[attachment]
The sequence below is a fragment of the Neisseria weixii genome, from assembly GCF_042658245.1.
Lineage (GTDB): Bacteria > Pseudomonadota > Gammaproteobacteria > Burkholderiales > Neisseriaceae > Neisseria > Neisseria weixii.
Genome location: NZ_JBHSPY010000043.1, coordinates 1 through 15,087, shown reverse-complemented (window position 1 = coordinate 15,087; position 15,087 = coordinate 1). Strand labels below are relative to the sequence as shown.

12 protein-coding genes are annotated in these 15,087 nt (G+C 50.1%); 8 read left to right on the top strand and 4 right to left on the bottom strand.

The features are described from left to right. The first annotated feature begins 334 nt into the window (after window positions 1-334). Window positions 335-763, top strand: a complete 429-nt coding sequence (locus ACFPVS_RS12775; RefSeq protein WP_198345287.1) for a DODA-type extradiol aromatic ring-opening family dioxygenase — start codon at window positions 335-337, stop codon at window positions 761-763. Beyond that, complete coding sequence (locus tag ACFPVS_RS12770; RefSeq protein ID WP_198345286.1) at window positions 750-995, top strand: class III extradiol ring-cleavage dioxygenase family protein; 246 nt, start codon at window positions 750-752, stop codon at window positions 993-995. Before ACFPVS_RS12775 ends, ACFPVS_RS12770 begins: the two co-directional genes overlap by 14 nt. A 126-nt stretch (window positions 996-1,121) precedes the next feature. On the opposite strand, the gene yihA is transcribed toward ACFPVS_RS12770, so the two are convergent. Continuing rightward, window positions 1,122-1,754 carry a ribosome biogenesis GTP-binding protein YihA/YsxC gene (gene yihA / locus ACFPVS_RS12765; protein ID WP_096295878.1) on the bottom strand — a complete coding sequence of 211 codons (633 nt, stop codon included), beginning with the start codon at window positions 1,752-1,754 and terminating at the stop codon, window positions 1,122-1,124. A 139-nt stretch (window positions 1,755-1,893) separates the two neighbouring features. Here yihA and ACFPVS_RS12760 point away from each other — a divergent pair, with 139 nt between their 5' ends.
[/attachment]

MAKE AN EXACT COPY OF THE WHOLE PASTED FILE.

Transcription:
The sequence below is a fragment of the Neisseria weixii genome, from assembly GCF_042658245.1.
Lineage (GTDB): Bacteria > Pseudomonadota > Gammaproteobacteria > Burkholderiales > Neisseriaceae > Neisseria > Neisseria weixii.
Genome location: NZ_JBHSPY010000043.1, coordinates 1 through 15,087, shown reverse-complemented (window position 1 = coordinate 15,087; position 15,087 = coordinate 1). Strand labels below are relative to the sequence as shown.

12 protein-coding genes are annotated in these 15,087 nt (G+C 50.1%); 8 read left to right on the top strand and 4 right to left on the bottom strand.

The features are described from left to right. The first annotated feature begins 334 nt into the window (after window positions 1-334). Window positions 335-763, top strand: a complete 429-nt coding sequence (locus ACFPVS_RS12775; RefSeq protein WP_198345287.1) for a DODA-type extradiol aromatic ring-opening family dioxygenase — start codon at window positions 335-337, stop codon at window positions 761-763. Beyond that, complete coding sequence (locus tag ACFPVS_RS12770; RefSeq protein ID WP_198345286.1) at window positions 750-995, top strand: class III extradiol ring-cleavage dioxygenase family protein; 246 nt, start codon at window positions 750-752, stop codon at window positions 993-995. Before ACFPVS_RS12775 ends, ACFPVS_RS12770 begins: the two co-directional genes overlap by 14 nt. A 126-nt stretch (window positions 996-1,121) precedes the next feature. On the opposite strand, the gene yihA is transcribed toward ACFPVS_RS12770, so the two are convergent. Continuing rightward, window positions 1,122-1,754 carry a ribosome biogenesis GTP-binding protein YihA/YsxC gene (gene yihA / locus ACFPVS_RS12765; protein ID WP_096295878.1) on the bottom strand — a complete coding sequence of 211 codons (633 nt, stop codon included), beginning with the start codon at window positions 1,752-1,754 and terminating at the stop codon, window positions 1,122-1,124. A 139-nt stretch (window positions 1,755-1,893) separates the two neighbouring features. Here yihA and ACFPVS_RS12760 point away from each other — a divergent pair, with 139 nt between their 5' ends.